At https://phys.org/news/2021-07-early-humans-worst-effects-volcanic.html … an interesting exercise in musical chairs. The Toba volcano in Indonesia is said to have erupted 74,000 years ago, but has been a bit of a bugbear for the last few years as archaeologists discovered it had little effect on humans living in India and Africa. This sort of blemished the shine on the severity of the volcano, or rather, super volcano. It was hailed as the biggest volcano in the last two million years – at least. It was assumed it was devastating to life on earth, including that of humans. In fact, it had been projected it was so severe it would have caused a bottleneck in human numbers – but no evidence of this has been found by archaeologists. Quite the contrary. Human numbers remained more or less the same – at those few sites investigated. There were also no changes in material culture – which surely would have occurred if people had sought out places less affected by the volcano. This was perplexing to adherents of the super volcano theory. No evidence of any kind of setback. However, there is plenty of evidence to suggest a bottleneck in human and animal numbers did occur around 40,000 years ago. Surely the dating system cannot be in error?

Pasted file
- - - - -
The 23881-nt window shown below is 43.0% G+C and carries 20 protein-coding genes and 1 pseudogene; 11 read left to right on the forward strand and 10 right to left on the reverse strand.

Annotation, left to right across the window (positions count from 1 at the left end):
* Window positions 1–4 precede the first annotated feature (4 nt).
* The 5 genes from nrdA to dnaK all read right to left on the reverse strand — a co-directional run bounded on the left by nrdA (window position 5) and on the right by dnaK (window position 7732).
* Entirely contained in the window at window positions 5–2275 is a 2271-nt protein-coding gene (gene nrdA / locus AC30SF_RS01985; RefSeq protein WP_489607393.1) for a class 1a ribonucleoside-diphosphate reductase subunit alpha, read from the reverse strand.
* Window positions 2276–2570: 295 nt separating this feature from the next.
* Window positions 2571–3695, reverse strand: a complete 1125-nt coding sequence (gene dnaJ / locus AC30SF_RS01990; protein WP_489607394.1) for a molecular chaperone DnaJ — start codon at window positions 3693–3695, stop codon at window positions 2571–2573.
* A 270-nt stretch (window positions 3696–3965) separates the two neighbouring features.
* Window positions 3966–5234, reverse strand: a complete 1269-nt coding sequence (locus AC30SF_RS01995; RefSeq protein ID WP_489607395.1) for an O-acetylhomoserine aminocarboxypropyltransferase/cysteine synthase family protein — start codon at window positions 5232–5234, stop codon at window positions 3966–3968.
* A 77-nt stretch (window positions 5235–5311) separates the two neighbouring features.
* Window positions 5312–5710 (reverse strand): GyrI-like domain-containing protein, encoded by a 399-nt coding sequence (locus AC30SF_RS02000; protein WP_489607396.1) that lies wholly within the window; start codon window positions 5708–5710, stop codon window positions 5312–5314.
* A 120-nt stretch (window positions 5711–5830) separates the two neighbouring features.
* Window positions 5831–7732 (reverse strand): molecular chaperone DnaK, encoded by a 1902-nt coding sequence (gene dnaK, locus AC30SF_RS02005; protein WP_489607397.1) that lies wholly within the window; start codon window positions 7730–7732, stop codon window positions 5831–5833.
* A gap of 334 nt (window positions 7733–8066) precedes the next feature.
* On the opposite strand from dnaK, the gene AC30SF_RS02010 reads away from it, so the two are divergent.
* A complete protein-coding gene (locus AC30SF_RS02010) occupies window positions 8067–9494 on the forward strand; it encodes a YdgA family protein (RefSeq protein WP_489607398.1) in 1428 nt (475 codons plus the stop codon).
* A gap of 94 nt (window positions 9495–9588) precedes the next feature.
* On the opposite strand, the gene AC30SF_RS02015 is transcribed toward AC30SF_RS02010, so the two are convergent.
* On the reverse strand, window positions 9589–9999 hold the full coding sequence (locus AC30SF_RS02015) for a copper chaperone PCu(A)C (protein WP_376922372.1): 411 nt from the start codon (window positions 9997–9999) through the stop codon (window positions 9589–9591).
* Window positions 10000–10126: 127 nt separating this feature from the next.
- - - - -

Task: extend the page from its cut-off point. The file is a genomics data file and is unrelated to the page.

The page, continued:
Now, in a new study published by PNAS, some kind of explanation is trotted out. We are told the Toba volcano may not have affected warm and tropical regions such as India and Africa, but humans in the northern zone probably were affected. In other words, all the angst took place in northern climes. This idea was actually a product of computer simulation. Climate models were used to resolve the enigma. Some 42 of global climate model simulation in total. 'We know this eruption happened' they say – but are they sure they know when it happened. Climate modelling suggests the effects could have been severe as a result of the amount of sulphur pumped into the upper atmosphere. They add, the Toba eruption was so big that temperatures in the northern hemisphere declined by 4 degrees celsious – with regional cooling of up to 10 degrees. The models showed that cooling in the southern hemisphere was less than 4 degrees. As one of the sites of human occupation was in South Africa this is said to explain the archaeology.